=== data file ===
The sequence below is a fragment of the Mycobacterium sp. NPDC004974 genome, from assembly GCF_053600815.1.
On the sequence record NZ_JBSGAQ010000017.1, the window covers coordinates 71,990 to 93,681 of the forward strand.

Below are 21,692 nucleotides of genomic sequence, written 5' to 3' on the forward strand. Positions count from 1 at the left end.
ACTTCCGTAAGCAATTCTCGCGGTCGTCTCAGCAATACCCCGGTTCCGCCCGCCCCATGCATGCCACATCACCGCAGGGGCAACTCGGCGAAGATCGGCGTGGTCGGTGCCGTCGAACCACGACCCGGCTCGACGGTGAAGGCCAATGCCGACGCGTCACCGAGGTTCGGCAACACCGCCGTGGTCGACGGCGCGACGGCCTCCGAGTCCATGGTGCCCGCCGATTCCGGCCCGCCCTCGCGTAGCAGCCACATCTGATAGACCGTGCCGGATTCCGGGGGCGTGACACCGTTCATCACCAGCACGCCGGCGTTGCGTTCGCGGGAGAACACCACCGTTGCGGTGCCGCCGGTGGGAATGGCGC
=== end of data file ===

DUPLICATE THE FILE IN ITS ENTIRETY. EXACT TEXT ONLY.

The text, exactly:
The sequence below is a fragment of the Mycobacterium sp. NPDC004974 genome, from assembly GCF_053600815.1.
On the sequence record NZ_JBSGAQ010000017.1, the window covers coordinates 71,990 to 93,681 of the forward strand.

Below are 21,692 nucleotides of genomic sequence, written 5' to 3' on the forward strand. Positions count from 1 at the left end.
ACTTCCGTAAGCAATTCTCGCGGTCGTCTCAGCAATACCCCGGTTCCGCCCGCCCCATGCATGCCACATCACCGCAGGGGCAACTCGGCGAAGATCGGCGTGGTCGGTGCCGTCGAACCACGACCCGGCTCGACGGTGAAGGCCAATGCCGACGCGTCACCGAGGTTCGGCAACACCGCCGTGGTCGACGGCGCGACGGCCTCCGAGTCCATGGTGCCCGCCGATTCCGGCCCGCCCTCGCGTAGCAGCCACATCTGATAGACCGTGCCGGATTCCGGGGGCGTGACACCGTTCATCACCAGCACGCCGGCGTTGCGTTCGCGGGAGAACACCACCGTTGCGGTGCCGCCGGTGGGAATGGCGC